Released in late January of this year, Empathy Machine Recovery by The Gibraltarians (a.k.a. Patrick Hogan) is an odd dance album that is filled with lots of not-dance music. At first blush, you may be tricked into thinking it is going to be nine songs of sparse house music. But once you get past the first minute or so, you quickly realize that this is not exactly dance music, though it draws heavily from house for rhythmic inspiration.
The first track “I Told You I Was Sick” starts out with a standard four on the floor with the consistent hi-hats and a nineties-inspired synth, which instantly gave me the impression that I’m about to hear some attempt to revive early house music. But as I listened, I started to hear the other multitude of influences bleed in and the rhythm suddenly wound down, leaving me wondering what exactly was going on.
As the music continued on, the album appeared to be getting progressively slower with each track. By the time the third track “Unardo” came on, that four on the floor beat had turned into something with much more swing to it. Additionally, the rhythms now seemed to take a backseat to the variety of synthetic melodies created by Hogan alongside a unique vocal sample. I’m honestly not quite sure if the rhythms were intentionally fading into the background or if I was just perceiving it as such.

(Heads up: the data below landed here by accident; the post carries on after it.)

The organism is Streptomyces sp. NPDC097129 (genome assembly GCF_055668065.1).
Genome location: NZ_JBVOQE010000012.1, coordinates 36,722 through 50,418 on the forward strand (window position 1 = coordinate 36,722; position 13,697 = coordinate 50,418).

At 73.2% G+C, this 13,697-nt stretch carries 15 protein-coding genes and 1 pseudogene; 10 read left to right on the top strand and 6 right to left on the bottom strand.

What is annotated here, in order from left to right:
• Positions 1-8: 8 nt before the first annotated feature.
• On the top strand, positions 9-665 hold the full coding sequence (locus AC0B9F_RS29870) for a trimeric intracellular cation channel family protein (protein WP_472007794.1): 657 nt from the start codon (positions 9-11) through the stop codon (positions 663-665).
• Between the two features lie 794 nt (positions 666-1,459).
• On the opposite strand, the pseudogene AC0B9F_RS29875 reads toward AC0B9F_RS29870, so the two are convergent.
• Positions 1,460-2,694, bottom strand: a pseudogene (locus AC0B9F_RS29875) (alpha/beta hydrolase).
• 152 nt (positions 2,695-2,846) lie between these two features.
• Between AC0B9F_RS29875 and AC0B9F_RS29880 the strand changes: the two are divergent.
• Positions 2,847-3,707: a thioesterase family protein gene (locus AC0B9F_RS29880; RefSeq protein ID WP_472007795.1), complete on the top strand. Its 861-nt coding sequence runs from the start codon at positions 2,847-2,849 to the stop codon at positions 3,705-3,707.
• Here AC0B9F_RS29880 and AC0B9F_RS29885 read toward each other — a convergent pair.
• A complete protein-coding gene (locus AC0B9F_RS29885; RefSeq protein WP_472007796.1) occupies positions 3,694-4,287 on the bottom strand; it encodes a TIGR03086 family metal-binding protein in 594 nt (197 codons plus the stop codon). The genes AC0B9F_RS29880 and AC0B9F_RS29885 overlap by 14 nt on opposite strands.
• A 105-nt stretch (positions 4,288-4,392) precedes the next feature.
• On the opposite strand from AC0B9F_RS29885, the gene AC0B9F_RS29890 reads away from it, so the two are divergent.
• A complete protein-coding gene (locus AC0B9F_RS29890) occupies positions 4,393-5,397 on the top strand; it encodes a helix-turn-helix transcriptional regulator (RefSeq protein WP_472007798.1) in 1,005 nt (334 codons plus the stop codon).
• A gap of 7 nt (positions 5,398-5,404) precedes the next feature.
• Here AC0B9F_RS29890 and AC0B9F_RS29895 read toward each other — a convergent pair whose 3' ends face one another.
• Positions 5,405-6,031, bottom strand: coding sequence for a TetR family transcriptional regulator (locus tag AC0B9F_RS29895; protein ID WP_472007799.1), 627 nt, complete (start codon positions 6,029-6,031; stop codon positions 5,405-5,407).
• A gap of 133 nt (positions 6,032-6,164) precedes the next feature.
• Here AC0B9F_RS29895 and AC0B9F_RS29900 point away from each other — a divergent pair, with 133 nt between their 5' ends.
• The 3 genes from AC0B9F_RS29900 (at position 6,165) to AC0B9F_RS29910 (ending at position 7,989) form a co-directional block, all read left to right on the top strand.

While the changing rhythms provide a nice base for each track, it is really the synths that stand out throughout the album. The album is an eclectic combination of sounds that range from airy and bright to odd and lo-fi. The absolutely incredible variety and the manner in which they are combined are a high point of the album, examples of which can be found throughout but are prominent on “EMR,” “The Escape Act,” and “The Sacred Art of Dreaming.” Truly, the sheer variety of textures present is deserving of all the appreciation I have for this album.